Yorkshire Times
A Voice of the North
Steve Whitaker
Literary Editor
6:34 AM 16th October 2020

Lycanthropes & Astronauts: Wolf Planet By Oz Hardwick

The flotsam of Oz Hardwick’s febrile imagination might lead the accustomed reader to infer a unifying impulse in his work, though that would necessarily circumscribe a writer whose instinct is for contrariety and division.

Cross-sectional similarities obtain in despite: with his new venture Wolf Planet, he returns to the fluidity of the prose poem form if only because neither prose nor poetry could contain, in isolation, the energy and phenomenally wide-ranging gusto of the piece. Well worn conceits flourish here – a clotted journey, rich with the colour and texture of observation and reflection, neither of which is intended to render an approximal reality, but rather blossoms on the margins of both experience and imagining.

And a narcotic odyssey it is. Threads of meaning, and sometimes of a vibrant impressionism to which meaning is half irrelevant, are woven into a tapestry whose wider resonance is revealed as images unfold.

The central figure is a lycanthropic totem, a figure at once animal and human, seductive and threatening, seductive because threatening, towards which all of Hardwick’s profoundly lyrical ‘compulsions are blent’. He is killer and he is prey, prey to human complacency and myopia, by turns a representative of a fundamentally unknowable natural world, and the ‘Big Bad Wolf’ of childhood fairytale memory.

But most he is human by any other definition, with the self-destructive rapacity and greed that is characteristic of a species oblivious to its own dangerous habits. If the real wolf is a symbolic guardian of a traumatised planet, whose luminous eyes in dark forests are a reminder of oncoming ecological catastrophe, then his alter ego is present at the feast.

Hardwick’s sense of the world is never constrained by time; the apparent velocity of temporal events is held within the compass of impact and effect. And few can trace teeming, crumbling arcs better than this writer:

Future and past are indistinguishable here, but churches bloom and
fade as supermarkets rise and fall. It’s a matter of tides and needs, of
lies and deeds, of sky and seed: all things flower in the correct angle
of light.’

This is fine, perspicacious writing, as alert to possibility as the lupine overseer’s instinct. You are obliged to admire Hardwick’s compendious knowledge and self-awareness, which are manifest, here and very much elsewhere in his oeuvre, in the thick carpet of objects littering his narrative like a plastic-clogged Pacific.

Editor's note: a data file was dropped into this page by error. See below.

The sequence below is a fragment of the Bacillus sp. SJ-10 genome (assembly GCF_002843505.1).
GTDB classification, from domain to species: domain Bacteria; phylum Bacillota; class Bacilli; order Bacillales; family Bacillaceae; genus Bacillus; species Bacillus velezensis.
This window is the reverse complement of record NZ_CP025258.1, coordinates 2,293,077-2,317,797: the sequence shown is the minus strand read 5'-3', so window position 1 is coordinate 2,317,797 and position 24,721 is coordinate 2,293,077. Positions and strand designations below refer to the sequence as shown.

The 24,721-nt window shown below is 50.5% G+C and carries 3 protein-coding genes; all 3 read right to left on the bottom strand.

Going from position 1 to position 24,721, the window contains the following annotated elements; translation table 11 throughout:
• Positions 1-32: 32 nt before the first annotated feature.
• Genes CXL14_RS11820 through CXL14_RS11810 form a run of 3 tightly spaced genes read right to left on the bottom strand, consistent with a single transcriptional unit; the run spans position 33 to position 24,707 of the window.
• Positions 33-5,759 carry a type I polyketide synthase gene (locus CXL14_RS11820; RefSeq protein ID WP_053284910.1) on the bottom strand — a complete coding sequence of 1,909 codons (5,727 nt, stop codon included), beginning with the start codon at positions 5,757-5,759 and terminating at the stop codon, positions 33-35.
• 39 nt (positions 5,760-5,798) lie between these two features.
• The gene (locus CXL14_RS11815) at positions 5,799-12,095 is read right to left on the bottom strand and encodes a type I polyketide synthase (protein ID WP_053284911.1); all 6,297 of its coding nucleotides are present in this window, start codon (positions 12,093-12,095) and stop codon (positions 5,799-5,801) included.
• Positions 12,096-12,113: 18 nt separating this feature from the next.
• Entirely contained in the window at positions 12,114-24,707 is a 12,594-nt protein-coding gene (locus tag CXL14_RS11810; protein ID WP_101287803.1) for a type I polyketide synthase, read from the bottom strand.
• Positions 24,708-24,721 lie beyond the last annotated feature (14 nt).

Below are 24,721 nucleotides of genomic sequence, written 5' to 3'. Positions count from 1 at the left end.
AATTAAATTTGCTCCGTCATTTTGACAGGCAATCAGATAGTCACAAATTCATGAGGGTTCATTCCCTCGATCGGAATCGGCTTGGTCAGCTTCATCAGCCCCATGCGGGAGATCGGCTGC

This both is and is not the point: objects of observation and memory with immanent significance might, by alternative inference, be a collective metaphor for the detritic islands floating in our negligent wake, or they might bear the cargo of memory in hyper-sensory backward glimpses and lucid visions of a parallel present.

The real beauty of Oz Hardwick’s writing – aside from the sheer pleasure the reader takes from relishing the sinew of his delivery – is the folding of one suggestion into several others; the peripatetic narrator is immersed in a journey where arrival is subordinate to the time-slipped inventory of astonishments revealed en passant:

‘Streets here are a question of ownership, a question of right or wrong,
a question mark, hanging like a hot air balloon over a swollen river. I
don my protective cynicism and step alone into all our stories, sifting
soft accretions of coffee, shared cigarettes, and smuggled wine;
stopping at phone boxes to call the only numbers I remember’.

Oz Hardwick by Sue Whitehouse
Oz Hardwick by Sue Whitehouse
The dreaming of images into plain sight is convincingly realised: the apprehension of remembered locators in terms of abstractions – here, tenure and ownership - is characteristic of the architecture of subconscious negotiation. And it is common to Hardwick’s work, providing a thread of narrative continuity in a fictional, factional world of misunderstanding, unreliable memory and tentative suggestion.

But the quest is the mediating impulse, and you have to suspect the autobiographical hand of the writer driving the narrator’s relentless impressionism. The journey reaches for the cosmos as much as through the hinterlands of faltering recall and a dessicated present, for the future is also picked out in tropes which mock the teleological certainties of Tomorrow’s World.

And as we are about to embark on an unlikely new era of space exploration, amidst the carnage of Covid and wrecked economies, there is a sense in which Wolf Planet is a panoramic palimpsest of the howling inconsistency that defines our relationship with reason. Astride the muck-heap of signifiers – the pearls, and the junk, of endeavour – Hardwick navigates a route towards definition, and if Godot never arrives, there remains hope, bound in the stream of continuing discourse.

Overlain with a sense of ‘prior’ knowledge, of ‘knowing’, Wolf Planet is an open-hearted and wise enquiry in which there is no absolute distinction between personal memory, inveigling its way into the unfolding narrative naturally, and reflections on a world in extraordinary times.

If I compare Oz Hardwick at his protean best to Woolf, it is a slight observation rather than a futile attempt at asserting parity. But at certain moments, he is heartbreakingly on point:

‘It’s a story of June in the South, all dust and pollen, with straw houses
leaning against the weight of the sun. It’s dry dry dry, and every day
cracks a little more, with fissures in the tarmac opening into
archaeological surprises. Amongst the bones and bottle caps, strap-
ends and lead badges speak of faith, feast and famine, fear and
fucking; the same old same old that ripples the surface until it almost,
nearly, not quite tears.’

Wolf Planet – A Space Age Folktale is published by The Hedgehog Poetry Press.